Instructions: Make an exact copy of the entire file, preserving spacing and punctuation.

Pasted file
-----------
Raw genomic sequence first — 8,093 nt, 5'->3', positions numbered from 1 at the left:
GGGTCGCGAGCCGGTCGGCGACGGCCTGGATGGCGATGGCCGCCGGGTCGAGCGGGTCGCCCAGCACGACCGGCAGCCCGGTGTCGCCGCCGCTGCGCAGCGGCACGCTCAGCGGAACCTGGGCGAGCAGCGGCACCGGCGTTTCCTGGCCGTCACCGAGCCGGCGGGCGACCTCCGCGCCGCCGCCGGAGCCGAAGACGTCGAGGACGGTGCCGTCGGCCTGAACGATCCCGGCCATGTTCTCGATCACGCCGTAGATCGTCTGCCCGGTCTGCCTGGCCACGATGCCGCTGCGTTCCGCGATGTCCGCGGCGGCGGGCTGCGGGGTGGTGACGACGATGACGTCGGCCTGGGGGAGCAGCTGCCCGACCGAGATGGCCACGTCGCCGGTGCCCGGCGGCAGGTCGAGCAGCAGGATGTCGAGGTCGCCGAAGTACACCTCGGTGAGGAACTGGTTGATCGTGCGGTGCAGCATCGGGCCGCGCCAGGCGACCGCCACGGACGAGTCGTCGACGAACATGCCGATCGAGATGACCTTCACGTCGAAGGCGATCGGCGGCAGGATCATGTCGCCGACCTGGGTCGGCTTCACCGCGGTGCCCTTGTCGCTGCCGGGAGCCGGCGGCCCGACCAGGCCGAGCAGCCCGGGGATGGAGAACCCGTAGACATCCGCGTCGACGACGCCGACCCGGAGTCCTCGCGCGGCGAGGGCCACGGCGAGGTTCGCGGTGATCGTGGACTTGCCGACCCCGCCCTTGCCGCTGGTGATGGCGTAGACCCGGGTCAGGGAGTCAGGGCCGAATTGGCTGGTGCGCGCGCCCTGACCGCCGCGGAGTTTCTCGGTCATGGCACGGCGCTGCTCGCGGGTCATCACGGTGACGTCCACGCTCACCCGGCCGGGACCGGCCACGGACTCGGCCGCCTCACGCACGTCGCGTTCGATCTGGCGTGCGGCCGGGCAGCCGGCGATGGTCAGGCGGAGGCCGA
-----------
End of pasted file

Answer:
Raw genomic sequence first — 8,093 nt, 5'->3', positions numbered from 1 at the left:
GGGTCGCGAGCCGGTCGGCGACGGCCTGGATGGCGATGGCCGCCGGGTCGAGCGGGTCGCCCAGCACGACCGGCAGCCCGGTGTCGCCGCCGCTGCGCAGCGGCACGCTCAGCGGAACCTGGGCGAGCAGCGGCACCGGCGTTTCCTGGCCGTCACCGAGCCGGCGGGCGACCTCCGCGCCGCCGCCGGAGCCGAAGACGTCGAGGACGGTGCCGTCGGCCTGAACGATCCCGGCCATGTTCTCGATCACGCCGTAGATCGTCTGCCCGGTCTGCCTGGCCACGATGCCGCTGCGTTCCGCGATGTCCGCGGCGGCGGGCTGCGGGGTGGTGACGACGATGACGTCGGCCTGGGGGAGCAGCTGCCCGACCGAGATGGCCACGTCGCCGGTGCCCGGCGGCAGGTCGAGCAGCAGGATGTCGAGGTCGCCGAAGTACACCTCGGTGAGGAACTGGTTGATCGTGCGGTGCAGCATCGGGCCGCGCCAGGCGACCGCCACGGACGAGTCGTCGACGAACATGCCGATCGAGATGACCTTCACGTCGAAGGCGATCGGCGGCAGGATCATGTCGCCGACCTGGGTCGGCTTCACCGCGGTGCCCTTGTCGCTGCCGGGAGCCGGCGGCCCGACCAGGCCGAGCAGCCCGGGGATGGAGAACCCGTAGACATCCGCGTCGACGACGCCGACCCGGAGTCCTCGCGCGGCGAGGGCCACGGCGAGGTTCGCGGTGATCGTGGACTTGCCGACCCCGCCCTTGCCGCTGGTGATGGCGTAGACCCGGGTCAGGGAGTCAGGGCCGAATTGGCTGGTGCGCGCGCCCTGACCGCCGCGGAGTTTCTCGGTCATGGCACGGCGCTGCTCGCGGGTCATCACGGTGACGTCCACGCTCACCCGGCCGGGACCGGCCACGGACTCGGCCGCCTCACGCACGTCGCGTTCGATCTGGCGTGCGGCCGGGCAGCCGGCGATGGTCAGGCGGAGGCCGA